What can happen when students use design to create social impact in their communities? Well, apparently a lot, including the possibility of three students winning $1,000 each.
In October 2008, about a dozen Northwestern University engineering and design students attended a brainstorming session focused on this idea, initiated by the university's Segal Design Institute and McCormick School of Engineering. They, along with a few faculty members (including assistant professor Elizabeth Gerber who coined their name), created Design For America.
"DFA creates local, social impact using design. So far, the projects we have worked on fell in four different categories: healthcare; finance and fundraising; education; and sustainability," explains 22-year old Northwestern junior Mert Iseri. He attends the McCormick School of Engineering and Applied Sciences, Industrial Engineering and Management Sciences.
"On the other hand, there are no set boundaries," says Iseri. "The main criteria is passion – if students are fired up to do something that forms social good, it's all fair game."
That passion has led to some impressive results, as Hanna Chung, a sophomore at Northwestern studying mechanical engineering and design, explains. "In less than a year, we were able to launch DFA in other universities, and DFA inspired many people because the group is interdisciplinary, and the passion to create social impact and to learn design brings students together regardless of their backgrounds."
The result? There are now more than 250 members at three colleges, including Northwestern, Dartmouth and Cornell. Iseri says Stanford, Harvard and Yale are in the process of joining DFA.
"We are exploring ways to initiate Design For America chapters at colleges that are not in the Top 20 in the US, but are rife with potential," elaborates 19-year-old Yuri Malina, who's studying communication and physics at Northwestern's Weinberg College of Arts and Sciences. "I think that any college campus is an ideal setting for a Design For America, as they are full of keen young minds, and experienced faculty, as well as a wealth of resources which makes for a powerful mix when you are trying to accomplish something good."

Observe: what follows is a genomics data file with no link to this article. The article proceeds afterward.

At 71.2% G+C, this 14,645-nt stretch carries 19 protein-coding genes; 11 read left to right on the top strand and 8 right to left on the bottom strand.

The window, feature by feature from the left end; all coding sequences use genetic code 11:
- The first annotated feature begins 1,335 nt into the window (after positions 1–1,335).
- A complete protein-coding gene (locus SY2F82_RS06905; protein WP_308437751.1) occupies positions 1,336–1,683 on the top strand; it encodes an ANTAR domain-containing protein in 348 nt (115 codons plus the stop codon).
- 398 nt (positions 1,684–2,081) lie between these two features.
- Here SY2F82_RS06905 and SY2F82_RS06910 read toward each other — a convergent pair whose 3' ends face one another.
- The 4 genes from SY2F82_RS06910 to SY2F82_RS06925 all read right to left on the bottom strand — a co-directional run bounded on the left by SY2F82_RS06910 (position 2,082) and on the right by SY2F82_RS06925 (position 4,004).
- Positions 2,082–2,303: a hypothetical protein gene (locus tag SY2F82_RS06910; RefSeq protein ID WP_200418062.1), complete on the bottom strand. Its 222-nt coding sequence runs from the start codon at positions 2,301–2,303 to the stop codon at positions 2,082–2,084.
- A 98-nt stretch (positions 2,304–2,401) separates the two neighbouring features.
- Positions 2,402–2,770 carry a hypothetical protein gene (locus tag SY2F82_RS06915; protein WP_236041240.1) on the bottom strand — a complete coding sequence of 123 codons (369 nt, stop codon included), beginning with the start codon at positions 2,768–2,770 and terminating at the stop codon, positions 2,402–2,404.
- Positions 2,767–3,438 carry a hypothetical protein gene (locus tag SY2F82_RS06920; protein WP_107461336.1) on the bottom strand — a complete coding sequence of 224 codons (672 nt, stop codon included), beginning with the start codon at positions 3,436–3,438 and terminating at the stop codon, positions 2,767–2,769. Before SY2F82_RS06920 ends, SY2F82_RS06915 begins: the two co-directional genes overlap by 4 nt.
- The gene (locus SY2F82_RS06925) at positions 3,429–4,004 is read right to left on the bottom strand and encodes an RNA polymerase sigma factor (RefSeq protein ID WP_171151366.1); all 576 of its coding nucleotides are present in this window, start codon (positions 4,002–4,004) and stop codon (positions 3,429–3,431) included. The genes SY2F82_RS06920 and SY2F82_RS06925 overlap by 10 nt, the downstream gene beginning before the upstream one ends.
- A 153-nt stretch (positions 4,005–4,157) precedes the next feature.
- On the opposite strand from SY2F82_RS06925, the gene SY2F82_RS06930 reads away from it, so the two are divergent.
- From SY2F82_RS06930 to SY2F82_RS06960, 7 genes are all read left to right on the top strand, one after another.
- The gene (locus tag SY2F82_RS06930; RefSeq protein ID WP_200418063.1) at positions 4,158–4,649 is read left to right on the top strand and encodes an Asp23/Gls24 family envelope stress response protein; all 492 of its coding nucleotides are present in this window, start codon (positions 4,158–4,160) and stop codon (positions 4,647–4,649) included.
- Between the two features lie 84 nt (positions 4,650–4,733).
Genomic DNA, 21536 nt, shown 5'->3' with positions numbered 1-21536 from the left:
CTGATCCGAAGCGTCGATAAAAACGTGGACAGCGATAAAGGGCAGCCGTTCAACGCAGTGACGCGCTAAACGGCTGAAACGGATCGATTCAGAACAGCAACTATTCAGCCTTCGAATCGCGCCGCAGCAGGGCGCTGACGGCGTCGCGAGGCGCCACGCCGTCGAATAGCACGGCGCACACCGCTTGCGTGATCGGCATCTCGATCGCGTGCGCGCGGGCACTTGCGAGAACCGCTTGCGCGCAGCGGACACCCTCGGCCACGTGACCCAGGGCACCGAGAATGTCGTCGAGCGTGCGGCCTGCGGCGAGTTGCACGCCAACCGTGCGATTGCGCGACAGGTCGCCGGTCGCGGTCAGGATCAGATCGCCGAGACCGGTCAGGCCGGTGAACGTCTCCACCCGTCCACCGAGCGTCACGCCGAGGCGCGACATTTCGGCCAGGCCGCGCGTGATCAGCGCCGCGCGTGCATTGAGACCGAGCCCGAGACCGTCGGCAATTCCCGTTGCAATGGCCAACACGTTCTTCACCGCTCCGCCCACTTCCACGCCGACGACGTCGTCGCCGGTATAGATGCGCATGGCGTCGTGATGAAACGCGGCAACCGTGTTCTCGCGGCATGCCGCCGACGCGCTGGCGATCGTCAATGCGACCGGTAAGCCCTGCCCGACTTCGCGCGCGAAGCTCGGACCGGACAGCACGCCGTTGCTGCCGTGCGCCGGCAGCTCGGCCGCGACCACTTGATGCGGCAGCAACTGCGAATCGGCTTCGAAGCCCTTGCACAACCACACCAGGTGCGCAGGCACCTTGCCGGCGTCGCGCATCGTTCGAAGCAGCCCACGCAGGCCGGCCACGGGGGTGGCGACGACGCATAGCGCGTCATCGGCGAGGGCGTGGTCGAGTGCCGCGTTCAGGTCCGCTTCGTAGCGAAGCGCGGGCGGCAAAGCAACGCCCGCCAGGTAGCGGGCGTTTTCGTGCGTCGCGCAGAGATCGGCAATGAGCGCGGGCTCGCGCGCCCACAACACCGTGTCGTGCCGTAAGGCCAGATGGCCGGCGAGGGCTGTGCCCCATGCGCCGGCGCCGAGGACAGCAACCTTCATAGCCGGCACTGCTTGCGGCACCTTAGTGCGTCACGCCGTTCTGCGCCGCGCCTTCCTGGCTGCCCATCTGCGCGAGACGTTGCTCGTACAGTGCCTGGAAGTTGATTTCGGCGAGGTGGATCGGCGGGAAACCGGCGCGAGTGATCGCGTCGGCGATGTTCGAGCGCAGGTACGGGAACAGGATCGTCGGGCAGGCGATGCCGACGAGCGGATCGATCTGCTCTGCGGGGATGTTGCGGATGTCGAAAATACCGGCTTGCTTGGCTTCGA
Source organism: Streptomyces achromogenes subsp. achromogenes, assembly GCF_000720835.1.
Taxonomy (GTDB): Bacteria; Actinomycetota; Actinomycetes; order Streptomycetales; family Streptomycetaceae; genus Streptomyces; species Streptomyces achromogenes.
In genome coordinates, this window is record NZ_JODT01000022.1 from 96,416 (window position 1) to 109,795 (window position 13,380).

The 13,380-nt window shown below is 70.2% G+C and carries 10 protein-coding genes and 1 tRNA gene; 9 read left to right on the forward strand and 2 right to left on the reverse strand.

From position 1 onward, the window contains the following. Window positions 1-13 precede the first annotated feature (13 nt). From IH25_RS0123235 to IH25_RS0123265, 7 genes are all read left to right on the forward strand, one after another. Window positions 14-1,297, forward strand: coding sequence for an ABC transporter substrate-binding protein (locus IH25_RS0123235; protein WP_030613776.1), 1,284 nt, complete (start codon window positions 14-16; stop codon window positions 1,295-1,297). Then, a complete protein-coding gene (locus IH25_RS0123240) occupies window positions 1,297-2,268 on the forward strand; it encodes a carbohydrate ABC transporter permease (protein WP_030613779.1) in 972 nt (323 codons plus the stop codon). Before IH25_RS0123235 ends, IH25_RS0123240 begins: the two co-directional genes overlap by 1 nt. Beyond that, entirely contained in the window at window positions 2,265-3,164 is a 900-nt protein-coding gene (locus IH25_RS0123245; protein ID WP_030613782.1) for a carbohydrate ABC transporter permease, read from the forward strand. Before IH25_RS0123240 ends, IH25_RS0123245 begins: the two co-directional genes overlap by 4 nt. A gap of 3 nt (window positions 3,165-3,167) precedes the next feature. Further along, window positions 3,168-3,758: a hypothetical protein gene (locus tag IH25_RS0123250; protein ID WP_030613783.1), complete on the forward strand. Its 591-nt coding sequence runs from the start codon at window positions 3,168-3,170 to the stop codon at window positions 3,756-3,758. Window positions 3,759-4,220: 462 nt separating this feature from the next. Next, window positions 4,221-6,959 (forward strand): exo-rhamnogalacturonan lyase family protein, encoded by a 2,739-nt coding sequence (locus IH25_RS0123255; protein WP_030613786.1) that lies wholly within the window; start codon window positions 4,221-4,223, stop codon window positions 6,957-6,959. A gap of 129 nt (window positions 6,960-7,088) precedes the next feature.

They're in the midst of patenting one of their recent designs, and months after forming they won a national award from the DiabetesMine Design Challenge. The online competition "encourages creative tools for improving life with diabetes." It was the first project DFA tackled. They designed an interactive teddy bear for children with diabetes. "The goal of the teddy bear was to get children diagnosed with diabetes to become independent at a younger age," says Malina. They won a $5,000 prize, which they invested back into DFA and will help fund the award for a DFA-created competition that launches on April 14th called The Better Alternative. The idea was born a world away.
"This spring break, Mert and I traveled to Rajasthan, India, one of the most water scarce per capita places on the planet. We went to observe how this water scarcity effects people's water practices, but also to explore the possibilities of starting a Design For India," says Malina. "We witnessed some of the worst conditions I had ever seen in my life, and Mert and I were extremely frustrated by our powerlessness to do something about the terrible conditions these people are living in.
"Out of this frustration came two commitments: 1) We will travel back to Rajasthan sometime in the future to try to set up a sustainable design initiative for people to use the design process to improve their own lives. Call it Design For India, call it whatever you want. 2) Something has to be done about our water practices not just in Chicago, but in the entire 'developed world.'"
So, The Better Alternative challenge was created. "If we want people to preserve this resource, we have to make it so easy and fun – if someone who hasn't used a tap in their life he/she would think of saving it. Essentially, design the better alternative that is more compelling, but uses less water. Let people decide, not out of guilt, but basic instincts," adds Iseri. "Any college student from any background can enter. We are awarding the winning design $3000. Our criteria are Readiness, Creativity and Potential Impact.
Judges include designer Donald Norman, who was named as one of the most influential designers of the world by Business Week; visionary designer Bruce Mau; along with Chris Flink, head of the New York office of IDEO; and Cindy Tripp – the VP of Design from Procter & Gamble. And of course, professor Elizabeth Gerber from Northwestern University, Iseri said.
"A total of nine finalists will be selected by Design for America, and the submission with the most YouTube views will be selected automatically as the 10th finalist. The submissions are due June 1st, and the winner will be announced June 29," he said.
Creating simple solutions to large problems, Design For America is taking its principles far beyond the classroom.
"Building this organization, I learned what design thinking process is, what human-centered design is, and how to inspire other people by delivering my passion in designing for social good," Chung said. "Most importantly, it helped me to become a better designer who cares about the society and the world, and made me someone who will 'do' instead of waiting for change."
For those who want to enter: Submissions must be made by video, and must run two minutes or less. For rules and entry forms, visit www.thebetteralternative.org.
Northwestern's Design For America offers students $1,000 cash prizes